What is your definition of strategy?
That's a deceptive question. Also a provocative one. And when Vancouver-based consultant Tim Lewko uses it with top executives to kick off a strategy session, a dismaying question, since they quickly find they all have quite different understandings.
"Everybody wants to talk about strategy and competitive advantage, but nobody wants to admit they don't know what it is," he says in an interview.
Chief executive officers, who are supposed to be strategy experts, can be the worst. They have climbed the corporate ladder as fantastic operational executives. But when the door shuts on the top office, they don't often know what to do in the new role. Mr. Lewko believes they need some simple tools to guide them.
He starts by advising that strategic decision making is a process, not an event. Too often, companies choose an event: The strategy retreat. Sure, go ahead and have one and make some decisions. But he warns you to remember that you lack certainty. That means your decisions will have to be revised, again and again. It's a process.
As for consultants, be wary. He says more than 80 per cent of the gaps and barriers holding back your business are already known by the people in your firm, who are closest to the issues and most knowledgeable. Don't pay for consultants to talk to you and create a PowerPoint deck that just feeds back what you told them. Create a strategy with your own executives and people.
In doing that, here's a hint of what strategy is, from his book Making Big Decisions Better: A framework of choices that defines the purpose and path of the organization. Strategic choices always come down to three things – products, markets and capabilities.
Through the interplay of those elements, it's also about profits. The fact your company doesn't have a vice-president of profitability is a signal that organizations lack holistic focus on profitability. Sure, somebody oversees sales and another oversees operations, and the issue of profit comes up. But each department focuses on their own interests. It all needs to be tied together.
He urges CEOs to make sure this equation is well understood by all: Revenue – Costs = Profit. Everybody serves revenue or costs, or both.
Lack of understanding can also create frustration between the board and CEO. The senior executives might seek an acquisition, but the board insists it has always intended growth to be organic, from within. "Why didn't you tell me?," the CEO will moan.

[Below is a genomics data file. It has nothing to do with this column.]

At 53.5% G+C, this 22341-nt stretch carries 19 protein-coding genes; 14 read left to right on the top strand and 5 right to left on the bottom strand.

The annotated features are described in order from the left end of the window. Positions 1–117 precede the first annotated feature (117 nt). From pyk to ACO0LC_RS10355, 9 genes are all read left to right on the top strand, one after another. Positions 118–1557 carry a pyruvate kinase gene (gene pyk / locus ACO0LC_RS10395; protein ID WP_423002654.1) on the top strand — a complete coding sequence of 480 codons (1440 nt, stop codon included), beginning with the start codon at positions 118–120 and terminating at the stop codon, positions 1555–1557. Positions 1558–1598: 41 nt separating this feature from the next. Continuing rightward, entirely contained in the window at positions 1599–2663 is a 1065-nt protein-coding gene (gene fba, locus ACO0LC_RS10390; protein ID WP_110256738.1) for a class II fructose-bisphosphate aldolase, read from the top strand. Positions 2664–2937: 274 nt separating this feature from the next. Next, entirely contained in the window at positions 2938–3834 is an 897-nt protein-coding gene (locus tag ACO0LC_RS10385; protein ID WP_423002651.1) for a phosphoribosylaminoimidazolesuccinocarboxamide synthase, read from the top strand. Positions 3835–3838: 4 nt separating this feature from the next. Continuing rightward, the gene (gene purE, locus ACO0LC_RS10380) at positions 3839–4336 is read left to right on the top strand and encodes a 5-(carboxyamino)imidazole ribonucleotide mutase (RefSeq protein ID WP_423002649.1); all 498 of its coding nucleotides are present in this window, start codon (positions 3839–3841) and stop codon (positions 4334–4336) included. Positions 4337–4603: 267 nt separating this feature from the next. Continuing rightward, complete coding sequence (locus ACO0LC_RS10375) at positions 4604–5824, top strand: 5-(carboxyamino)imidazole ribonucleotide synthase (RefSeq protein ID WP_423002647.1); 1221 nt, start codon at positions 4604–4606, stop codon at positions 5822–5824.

Mr. Lewko recommends "strategic latitude guidelines," a one-page document that makes clear the parameters for executives. For example, growth has to be more than 10 per cent a year, what kind of acquisitions are permitted, what geographic areas can be considered. He finds both boards and CEOs appreciate the clarity when they develop such a document.
The three main tools he recommends are not quite as concrete as a hammer, screwdriver or nails. But they will help you build strategy:
- Strategy assumptions: You need to connect outside trends to the inside profit and loss statement, figuring out the implications of those trends and what is likely to happen. “You can’t make decisions without assumptions. You need to think which critical ones will affect the business,” Mr. Lewko said in the interview. Unfortunately, most companies don’t define the assumptions they are working with, and can’t adjust them if they prove unreliable. As well, companies can operate in a vacuum. Thinking about assumptions – what’s happening externally – focuses you beyond your own doors.
- Product market capability engine: This is a one-page statement that outlines what your plan is for the three elements at the heart of strategy – products, markets and capabilities. How will you combine them to be an effective engine for your company? It should explain the big decisions you are making with respect to each, show the relative priorities of all your products and markets, highlight where you make money and don’t, and clarify if your competitive advantage is real. “It’s simple, but powerful,” he says.
- Goal and gaps: Figure out three key goals – no more – that force you to focus, enable accountability, and help you to find and fix performance gaps. Strategic goals, he stresses, don’t have to be long term – they just need to be strategic. Avoid ambiguity, such as “be the leader in customer service” or “gain market share.” Then keep track of how you fare against those goals with some (but not too many) metrics.
"Strategy doesn't need to be complex. This provides a simple way – products, markets, and capabilities," he sums up.
Harvey Schachter is a Kingston, Ont.-based writer specializing in management issues. He writes Monday Morning Manager and management book reviews for the print edition of Report on Business and an online column, Power Points. E-mail Harvey Schachter